Though all cancer starts with abnormal cell growth, there are many types of cancer, each claiming a different organ as its starting point. With each type of cancer there are different risk factors, symptoms, and growth tendencies. Bladder Cancer is the 6th most common type of cancer in the United States. As a part of Cancer Control Month, this article will provide some insight on bladder cancer.
What are the Risk Factors for Bladder Cancer?
About 90 percent of bladder cancer occurs in people over the age of 55. Whites are almost twice as likely to develop bladder cancer as African Americans, and men are more likely than women to develop this disease. Some of the other bladder cancer risk factors include:
Smoking: Smokers are at least 3 times more likely to develop bladder cancer than nonsmokers.
Workplace Exposure: Certain industries, such as makers of rubber, leather, textiles and paint products are at a higher risk of bladder cancer due to chemicals in their work environment. Others with an increased risk include printing companies, painters and machinists. Hairdressers run a higher risk, probably due to the exposure to hair dye, as do truck drivers, most likely from the exposure to diesel fumes.
Personal History of Bladder Cancer: Having bladder cancer in the past, even when the first tumor has been removed completely, puts you at a higher risk for the reoccurrence of bladder cancer.
Family History: People will a family member who has been diagnosed with bladder cancer are at an increased risk. This may be because family members have been exposed to the same chemicals, or they may share a genetic trait that causes their bodies to break down certain toxics very slowly, allowing these toxins to linger in the bladder and cause cancer.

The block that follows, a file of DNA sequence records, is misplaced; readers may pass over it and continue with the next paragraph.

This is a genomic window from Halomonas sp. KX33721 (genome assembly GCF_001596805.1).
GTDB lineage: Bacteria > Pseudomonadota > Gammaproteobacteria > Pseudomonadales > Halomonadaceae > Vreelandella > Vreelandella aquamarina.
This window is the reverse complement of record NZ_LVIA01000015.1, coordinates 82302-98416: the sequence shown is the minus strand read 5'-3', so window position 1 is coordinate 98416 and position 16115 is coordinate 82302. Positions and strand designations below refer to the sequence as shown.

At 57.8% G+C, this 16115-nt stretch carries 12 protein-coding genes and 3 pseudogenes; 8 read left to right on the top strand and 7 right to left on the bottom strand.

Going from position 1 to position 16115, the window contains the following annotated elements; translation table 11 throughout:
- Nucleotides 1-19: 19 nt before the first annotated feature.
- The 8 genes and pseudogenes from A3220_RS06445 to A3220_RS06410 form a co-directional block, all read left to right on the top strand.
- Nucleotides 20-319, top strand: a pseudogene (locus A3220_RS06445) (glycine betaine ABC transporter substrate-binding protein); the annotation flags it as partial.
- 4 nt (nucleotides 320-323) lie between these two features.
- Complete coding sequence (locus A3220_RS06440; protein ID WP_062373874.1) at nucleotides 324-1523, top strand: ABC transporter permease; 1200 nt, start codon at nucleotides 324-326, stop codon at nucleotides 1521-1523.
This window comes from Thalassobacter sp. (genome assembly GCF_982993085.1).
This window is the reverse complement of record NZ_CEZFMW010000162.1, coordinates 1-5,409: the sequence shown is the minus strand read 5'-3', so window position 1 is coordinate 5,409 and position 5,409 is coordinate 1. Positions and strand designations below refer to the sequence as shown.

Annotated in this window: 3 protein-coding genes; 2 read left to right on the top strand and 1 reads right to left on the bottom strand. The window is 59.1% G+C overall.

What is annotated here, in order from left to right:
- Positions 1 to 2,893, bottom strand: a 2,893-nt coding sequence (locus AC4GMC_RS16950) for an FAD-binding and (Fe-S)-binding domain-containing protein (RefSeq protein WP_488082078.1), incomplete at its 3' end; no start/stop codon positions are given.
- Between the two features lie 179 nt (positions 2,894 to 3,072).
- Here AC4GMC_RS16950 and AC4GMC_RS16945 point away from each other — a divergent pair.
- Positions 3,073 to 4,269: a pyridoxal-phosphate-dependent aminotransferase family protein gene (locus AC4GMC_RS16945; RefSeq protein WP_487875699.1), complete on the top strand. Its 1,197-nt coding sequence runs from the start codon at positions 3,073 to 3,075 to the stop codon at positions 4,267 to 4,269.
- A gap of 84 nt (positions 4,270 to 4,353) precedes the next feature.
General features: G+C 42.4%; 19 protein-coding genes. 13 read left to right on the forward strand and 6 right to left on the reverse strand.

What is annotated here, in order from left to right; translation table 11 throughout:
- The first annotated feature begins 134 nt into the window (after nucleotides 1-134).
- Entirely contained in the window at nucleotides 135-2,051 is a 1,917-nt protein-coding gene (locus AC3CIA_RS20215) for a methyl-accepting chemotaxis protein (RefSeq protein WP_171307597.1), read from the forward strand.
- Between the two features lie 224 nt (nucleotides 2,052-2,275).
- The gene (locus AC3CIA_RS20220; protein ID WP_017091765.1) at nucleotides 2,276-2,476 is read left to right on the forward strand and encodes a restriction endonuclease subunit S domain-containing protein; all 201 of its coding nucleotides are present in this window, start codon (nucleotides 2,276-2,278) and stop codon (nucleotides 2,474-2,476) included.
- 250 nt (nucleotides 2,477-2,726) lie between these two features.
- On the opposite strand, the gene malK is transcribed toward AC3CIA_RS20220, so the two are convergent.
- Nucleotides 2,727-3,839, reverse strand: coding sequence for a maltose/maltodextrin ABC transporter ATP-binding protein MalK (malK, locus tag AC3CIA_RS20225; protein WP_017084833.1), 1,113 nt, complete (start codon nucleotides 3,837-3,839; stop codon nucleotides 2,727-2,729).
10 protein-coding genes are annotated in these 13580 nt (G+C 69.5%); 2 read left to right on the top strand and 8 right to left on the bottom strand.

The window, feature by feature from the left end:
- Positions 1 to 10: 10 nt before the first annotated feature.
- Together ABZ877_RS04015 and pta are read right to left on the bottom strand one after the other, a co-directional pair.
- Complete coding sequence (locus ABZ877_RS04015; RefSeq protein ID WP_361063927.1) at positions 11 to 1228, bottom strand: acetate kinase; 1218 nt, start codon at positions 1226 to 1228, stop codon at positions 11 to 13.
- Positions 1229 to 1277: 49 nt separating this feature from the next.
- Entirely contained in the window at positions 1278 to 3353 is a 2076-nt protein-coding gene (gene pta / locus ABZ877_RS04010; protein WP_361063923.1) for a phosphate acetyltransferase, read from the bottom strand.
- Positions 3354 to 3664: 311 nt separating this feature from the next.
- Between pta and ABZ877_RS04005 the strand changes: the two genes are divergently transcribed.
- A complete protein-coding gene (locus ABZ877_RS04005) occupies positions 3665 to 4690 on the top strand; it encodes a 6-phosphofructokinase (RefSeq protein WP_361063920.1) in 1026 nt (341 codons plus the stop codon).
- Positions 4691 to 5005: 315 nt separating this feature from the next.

Medications and Herbal supplements: There are certain medicines and herbal supplements which if used for long periods of time have been linked to bladder cancer.
Low Fluid Consumption: Not drinking enough fluids may increase the risk of bladder cancer. This may be due to not emptying the bladder often enough, which allows chemicals to stay in the bladder for longer periods of time.
Though some risk factors are changeable and some are beyond our control, it is important to know all of the risk factors in order to develop an awareness of bladder cancer.
What are the Symptoms of Bladder Cancer?
Bladder cancer can sometimes manifest itself with changes in urination, such as having to urinate frequently, pain or burning during urination, or the urge to “go” even when the bladder is not full.
The most prevalent sign of bladder cancer is blood in the urine, which is referred to as hematuria. Sometimes, this blood can be seen easily because it changes the color of the urine to a pink, orange or red hue, and other times the blood is found with a urinalysis test. It is important to understand that just because blood appears in the urine, it does not mean that you have bladder cancer. There are many other issues that can cause blood in the urine, such as an infection, a benign tumor, or bladder or kidney stones which can cause this symptom. It is recommended that you see a doctor right away if you notice blood in the urine, so that you can receive an accurate diagnosis.
If you would like to learn more about bladder cancer, or discuss any risk factors or symptoms of this disease, contact your urologist today.